Origin story time! Time to find out how I became interested in Computer Science. SPOILER ALERT: I never was!
Back in high school, I loved math (in fact, I still do!). I tutored for my friends and got perfect scores. This is what caught the attention of my teachers, and their comments were always the same: "Hey, you're good at math. Ever consider doing engineering in college?" So I applied for Computer Engineering and got my degree.
Even until about my second year of college, I never considered myself "good" with computers. I still did writing assignments by hand, I never used PowerPoint, and the only reason I ever touched Excel was because my chemistry lab required me to (and even then, they had a step-by-step guide on how to do the stuff you needed to do). The only thing I really liked that is somewhat related to Computer Science was video games. I loved me some games, but that's a story for another time.
When I got to my first programming class, I had no idea what was going on. There were people in my class that had already done crazy stuff with computers, and all I did was follow the instructions in class to get my assignments done. I felt really out of place until grades came in. I was dominating in class, and the "experts" were having trouble keeping up. This led me to two conclusions: the grading system (with assignments, exams, and projects) is a terrible way to assess someone's skill, and that I might be able to enjoy programming. Thinking algorithmically made so much sense to me, so maybe I happened upon my "love" for Computer Science by chance.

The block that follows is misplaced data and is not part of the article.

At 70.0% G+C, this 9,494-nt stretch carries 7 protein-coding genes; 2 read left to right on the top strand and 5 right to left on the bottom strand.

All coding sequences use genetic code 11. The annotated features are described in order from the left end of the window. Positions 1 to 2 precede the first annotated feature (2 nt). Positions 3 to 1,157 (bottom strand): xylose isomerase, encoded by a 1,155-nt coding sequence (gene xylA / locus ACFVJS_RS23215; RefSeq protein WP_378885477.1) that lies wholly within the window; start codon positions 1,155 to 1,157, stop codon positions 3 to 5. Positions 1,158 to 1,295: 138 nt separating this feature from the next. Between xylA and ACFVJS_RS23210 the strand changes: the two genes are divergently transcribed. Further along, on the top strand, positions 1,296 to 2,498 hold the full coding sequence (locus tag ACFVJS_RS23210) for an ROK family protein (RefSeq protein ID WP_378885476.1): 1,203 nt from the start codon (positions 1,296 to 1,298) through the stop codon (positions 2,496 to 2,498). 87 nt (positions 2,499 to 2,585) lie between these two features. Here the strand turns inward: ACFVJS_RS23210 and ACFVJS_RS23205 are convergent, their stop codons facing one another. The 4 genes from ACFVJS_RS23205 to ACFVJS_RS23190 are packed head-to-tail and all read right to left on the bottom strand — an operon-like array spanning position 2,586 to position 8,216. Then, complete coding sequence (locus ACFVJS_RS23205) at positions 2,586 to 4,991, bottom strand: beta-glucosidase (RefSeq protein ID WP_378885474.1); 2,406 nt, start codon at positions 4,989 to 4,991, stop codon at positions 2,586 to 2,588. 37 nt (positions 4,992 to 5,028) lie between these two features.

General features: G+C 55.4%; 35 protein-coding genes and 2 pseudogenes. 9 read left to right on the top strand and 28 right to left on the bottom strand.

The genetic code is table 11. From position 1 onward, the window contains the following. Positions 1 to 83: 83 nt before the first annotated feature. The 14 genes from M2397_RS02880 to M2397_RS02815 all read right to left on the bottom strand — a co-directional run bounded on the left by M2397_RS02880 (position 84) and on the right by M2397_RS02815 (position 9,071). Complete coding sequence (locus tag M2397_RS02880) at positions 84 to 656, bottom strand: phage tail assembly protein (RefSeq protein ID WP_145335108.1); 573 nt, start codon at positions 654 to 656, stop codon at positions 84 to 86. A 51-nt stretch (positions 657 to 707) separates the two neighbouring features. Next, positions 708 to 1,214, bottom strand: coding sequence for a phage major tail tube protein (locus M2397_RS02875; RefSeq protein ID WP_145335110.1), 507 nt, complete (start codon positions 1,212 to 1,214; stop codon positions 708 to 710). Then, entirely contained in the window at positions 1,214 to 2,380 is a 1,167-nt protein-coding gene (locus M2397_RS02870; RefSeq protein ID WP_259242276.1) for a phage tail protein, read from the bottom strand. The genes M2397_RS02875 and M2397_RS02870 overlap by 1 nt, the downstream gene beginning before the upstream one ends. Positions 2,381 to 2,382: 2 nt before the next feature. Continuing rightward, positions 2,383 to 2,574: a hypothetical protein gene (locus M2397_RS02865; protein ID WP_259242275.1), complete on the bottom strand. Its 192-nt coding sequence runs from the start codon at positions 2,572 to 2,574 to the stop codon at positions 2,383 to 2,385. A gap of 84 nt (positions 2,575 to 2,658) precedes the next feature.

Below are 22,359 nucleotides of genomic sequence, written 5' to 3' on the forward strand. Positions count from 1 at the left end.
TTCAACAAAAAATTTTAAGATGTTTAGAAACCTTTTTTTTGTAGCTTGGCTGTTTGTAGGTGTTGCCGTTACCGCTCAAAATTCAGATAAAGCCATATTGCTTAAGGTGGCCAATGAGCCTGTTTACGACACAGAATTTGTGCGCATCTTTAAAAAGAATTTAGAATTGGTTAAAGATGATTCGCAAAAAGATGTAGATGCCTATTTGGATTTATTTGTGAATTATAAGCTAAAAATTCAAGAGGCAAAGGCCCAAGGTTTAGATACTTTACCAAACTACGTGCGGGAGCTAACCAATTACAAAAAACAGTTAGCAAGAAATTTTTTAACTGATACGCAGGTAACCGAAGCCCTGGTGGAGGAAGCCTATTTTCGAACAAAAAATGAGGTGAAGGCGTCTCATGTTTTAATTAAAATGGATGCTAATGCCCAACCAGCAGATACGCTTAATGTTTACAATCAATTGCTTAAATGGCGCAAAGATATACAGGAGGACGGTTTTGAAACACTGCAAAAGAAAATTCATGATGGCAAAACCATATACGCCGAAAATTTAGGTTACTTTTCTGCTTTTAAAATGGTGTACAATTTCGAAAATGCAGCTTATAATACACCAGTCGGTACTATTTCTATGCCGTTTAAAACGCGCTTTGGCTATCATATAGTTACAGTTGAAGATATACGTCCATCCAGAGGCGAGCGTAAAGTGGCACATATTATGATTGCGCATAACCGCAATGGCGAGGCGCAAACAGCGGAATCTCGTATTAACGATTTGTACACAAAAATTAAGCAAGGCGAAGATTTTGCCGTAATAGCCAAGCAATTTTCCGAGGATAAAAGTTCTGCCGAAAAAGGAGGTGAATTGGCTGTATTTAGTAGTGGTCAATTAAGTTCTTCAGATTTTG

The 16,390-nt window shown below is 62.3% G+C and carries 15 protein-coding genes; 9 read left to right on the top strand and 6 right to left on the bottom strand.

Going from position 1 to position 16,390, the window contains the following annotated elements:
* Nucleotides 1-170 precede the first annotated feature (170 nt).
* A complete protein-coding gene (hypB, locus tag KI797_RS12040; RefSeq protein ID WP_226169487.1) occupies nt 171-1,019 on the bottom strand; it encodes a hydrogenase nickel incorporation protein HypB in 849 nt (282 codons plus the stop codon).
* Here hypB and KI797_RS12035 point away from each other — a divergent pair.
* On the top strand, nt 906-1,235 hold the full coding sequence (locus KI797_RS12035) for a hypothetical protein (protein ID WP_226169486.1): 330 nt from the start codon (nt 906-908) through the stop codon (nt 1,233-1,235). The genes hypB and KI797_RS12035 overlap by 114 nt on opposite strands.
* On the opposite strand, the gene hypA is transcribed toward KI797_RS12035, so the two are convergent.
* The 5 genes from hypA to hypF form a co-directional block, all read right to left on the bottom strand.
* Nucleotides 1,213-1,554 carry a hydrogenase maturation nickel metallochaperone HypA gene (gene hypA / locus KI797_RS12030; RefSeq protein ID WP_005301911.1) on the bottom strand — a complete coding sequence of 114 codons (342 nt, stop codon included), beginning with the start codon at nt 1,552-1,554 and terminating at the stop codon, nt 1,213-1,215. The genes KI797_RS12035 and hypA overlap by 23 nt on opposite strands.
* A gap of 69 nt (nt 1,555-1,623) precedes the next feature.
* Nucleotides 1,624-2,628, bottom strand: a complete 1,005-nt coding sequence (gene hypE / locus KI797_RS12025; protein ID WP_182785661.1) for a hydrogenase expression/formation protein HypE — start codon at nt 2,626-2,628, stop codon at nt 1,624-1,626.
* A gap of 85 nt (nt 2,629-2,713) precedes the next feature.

I've mentioned previously that what I REALLY want to do is teach and that I have zero interest in going to work for the industry. I just needed to pick a concentration that I could have fun with, and math was NOT one of them. I figured I could make games through a degree in Computer Science (but boy was I wrong!).
I don't mean to discourage anyone, but I honestly believe that Computer Science isn't for everyone. However, I think we can all learn computational thinking (thinking and solving problems like a computer). If the goal is to get people interested in Computer Science as a profession, I think that's the way to go. Then, the people that enjoy computational thinking are the future computer scientists we are looking for. The most important thing in my eyes is not to get more people, but get the right people.